On September 22, 2011 Meg Whitman began her new job of creating an identity at Hewlett-Packard and returning to the days of past glory. The initial reaction of Whitman's hire wasn't welcomed as HPQ fell nearly 5%; however the stock has since recovered to post a gain of 12% since the announcement but remains very cheap. The company has a lot of issues and a lack of direction therefore Whitman's success will be defined by her ability to create a "brand" and she will have to be aggressive to develop and successfully execute one or more of the previously unsuccessful segments of its business.
Before Whitman accepted the position as the new CEO of Hewlett-Packard she was the previous CEO of eBay (EBAY). Her tenure began in 1998 when the company had just 30 employees and $4.7 million of annual revenue. But after 10 years the company had over 15,000 employees and $7.7 billion in revenue. Whitman's term as the CEO of eBay was both celebrated and criticized: She had tremendous success during the first six years but then encountered several issues during the remaining four years.
Whitman's largest contribution to the growth of eBay is probably Paypal which is still a vital component to the companies success. At the time it was a gamble but proved to be a good decision and a service that both the vendor and buyer would utilize. What I like about Whitman is that she will take chances in order to grow a company. However, they are educated and well calculated chances that are necessary in order to grow. In my opinion, HPQ needs an aggressive style and someone who is willing to look beyond politics and identify what has worked and what's failed in the past and then improve a service or product so that it may be successful. HPQ has 1000's of patents and $10 billion in free cash flow therefore the options for this company are plentiful.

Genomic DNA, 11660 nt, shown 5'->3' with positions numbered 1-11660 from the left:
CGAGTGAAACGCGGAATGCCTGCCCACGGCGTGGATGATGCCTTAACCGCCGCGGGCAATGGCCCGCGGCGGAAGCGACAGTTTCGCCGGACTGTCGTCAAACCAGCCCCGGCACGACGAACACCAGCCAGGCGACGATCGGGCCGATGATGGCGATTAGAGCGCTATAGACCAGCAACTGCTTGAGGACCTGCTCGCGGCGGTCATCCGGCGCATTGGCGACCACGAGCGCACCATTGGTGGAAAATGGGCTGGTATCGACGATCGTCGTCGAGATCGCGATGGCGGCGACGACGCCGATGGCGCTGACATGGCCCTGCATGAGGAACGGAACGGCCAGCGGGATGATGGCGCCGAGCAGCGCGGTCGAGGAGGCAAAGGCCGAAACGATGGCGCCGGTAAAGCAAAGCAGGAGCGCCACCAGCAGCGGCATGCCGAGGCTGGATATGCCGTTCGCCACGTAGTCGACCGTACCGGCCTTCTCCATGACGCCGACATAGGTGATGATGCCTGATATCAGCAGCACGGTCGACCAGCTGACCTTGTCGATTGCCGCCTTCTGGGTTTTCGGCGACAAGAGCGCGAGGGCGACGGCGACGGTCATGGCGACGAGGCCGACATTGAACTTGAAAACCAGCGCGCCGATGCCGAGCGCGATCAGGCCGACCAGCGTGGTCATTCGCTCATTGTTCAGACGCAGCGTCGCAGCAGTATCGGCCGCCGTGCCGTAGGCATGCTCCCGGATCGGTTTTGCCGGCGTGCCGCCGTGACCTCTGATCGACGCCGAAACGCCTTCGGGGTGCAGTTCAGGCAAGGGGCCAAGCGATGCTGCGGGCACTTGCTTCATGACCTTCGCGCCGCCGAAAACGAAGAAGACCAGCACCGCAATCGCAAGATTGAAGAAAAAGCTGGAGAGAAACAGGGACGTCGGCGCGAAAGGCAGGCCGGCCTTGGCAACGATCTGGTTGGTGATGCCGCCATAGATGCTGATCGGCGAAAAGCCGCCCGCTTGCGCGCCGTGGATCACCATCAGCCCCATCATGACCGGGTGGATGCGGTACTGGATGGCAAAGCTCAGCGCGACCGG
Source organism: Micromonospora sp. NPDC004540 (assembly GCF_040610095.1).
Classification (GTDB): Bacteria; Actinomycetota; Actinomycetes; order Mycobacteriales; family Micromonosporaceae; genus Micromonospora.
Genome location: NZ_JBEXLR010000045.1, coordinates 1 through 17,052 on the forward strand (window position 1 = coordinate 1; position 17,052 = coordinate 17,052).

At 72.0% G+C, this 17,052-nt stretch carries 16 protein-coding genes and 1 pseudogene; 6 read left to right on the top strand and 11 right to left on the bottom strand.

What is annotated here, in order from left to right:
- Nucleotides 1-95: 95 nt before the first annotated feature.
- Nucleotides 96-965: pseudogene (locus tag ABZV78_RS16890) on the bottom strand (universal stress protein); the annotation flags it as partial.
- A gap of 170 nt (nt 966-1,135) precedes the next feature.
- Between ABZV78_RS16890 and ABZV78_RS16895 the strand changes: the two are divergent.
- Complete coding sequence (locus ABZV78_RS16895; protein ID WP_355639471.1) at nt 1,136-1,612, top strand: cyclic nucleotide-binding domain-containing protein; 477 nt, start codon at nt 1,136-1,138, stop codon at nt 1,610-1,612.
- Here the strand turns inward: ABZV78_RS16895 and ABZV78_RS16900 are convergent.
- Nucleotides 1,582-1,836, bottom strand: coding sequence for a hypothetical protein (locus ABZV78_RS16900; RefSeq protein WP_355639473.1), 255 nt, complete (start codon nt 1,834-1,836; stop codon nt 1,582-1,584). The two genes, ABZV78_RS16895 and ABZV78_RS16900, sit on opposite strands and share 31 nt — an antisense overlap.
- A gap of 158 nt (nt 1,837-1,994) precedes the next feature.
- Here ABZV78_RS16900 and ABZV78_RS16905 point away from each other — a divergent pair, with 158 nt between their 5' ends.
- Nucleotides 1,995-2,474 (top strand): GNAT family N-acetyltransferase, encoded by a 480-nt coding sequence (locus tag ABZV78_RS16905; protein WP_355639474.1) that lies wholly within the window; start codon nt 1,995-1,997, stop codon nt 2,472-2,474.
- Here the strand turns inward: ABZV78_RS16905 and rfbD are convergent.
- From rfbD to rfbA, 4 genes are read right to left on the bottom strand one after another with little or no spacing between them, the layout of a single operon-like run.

In just three months Whitman is already creating a better culture and is making difficult decisions on how to grow the company. In December, the company announced that it was going to open its webOS mobile software as an open source. This service had been considered a burden after a failed attempt to compete with Google's (GOOG) Android operating system and most believed the company would abandon the division or potentially sale the segment. Yet after Whitman's review, along with its reorganized board and service team, it was decided that there is still value in the service and that it will be pursued as a catalyst for future growth. This is the first of several gambles that I expect Whitman to make and I believe this service has the potential to be highly successful, and what's even more encouraging is that HPQ has so many running projects that it won't cost a great deal of additional income to create significant revenue if it can successfully market and execute the new services. I think it will take Whitman a couple years, much like Jobs, but she will eventually create an identity at Hewlett-Packard: She has the knowledge and experience to be successful and has created a new culture at the company because of her laid-back personality, which can be seen in this letter to all employees in which she identifies herself as "Meg."
In my opinion, J.C.Penny is a can't miss investment with Ron Johnson as the new CEO. Johnson is the previous senior vice president of Apple who many believed would become the new CEO once Steve Jobs retired from the company. However, he left Apple before the death and resignation of Steve Jobs to tackle the challenge of rebuilding J.C.Penny and competing with the likes of Kohls (KSS) and Macy's (M).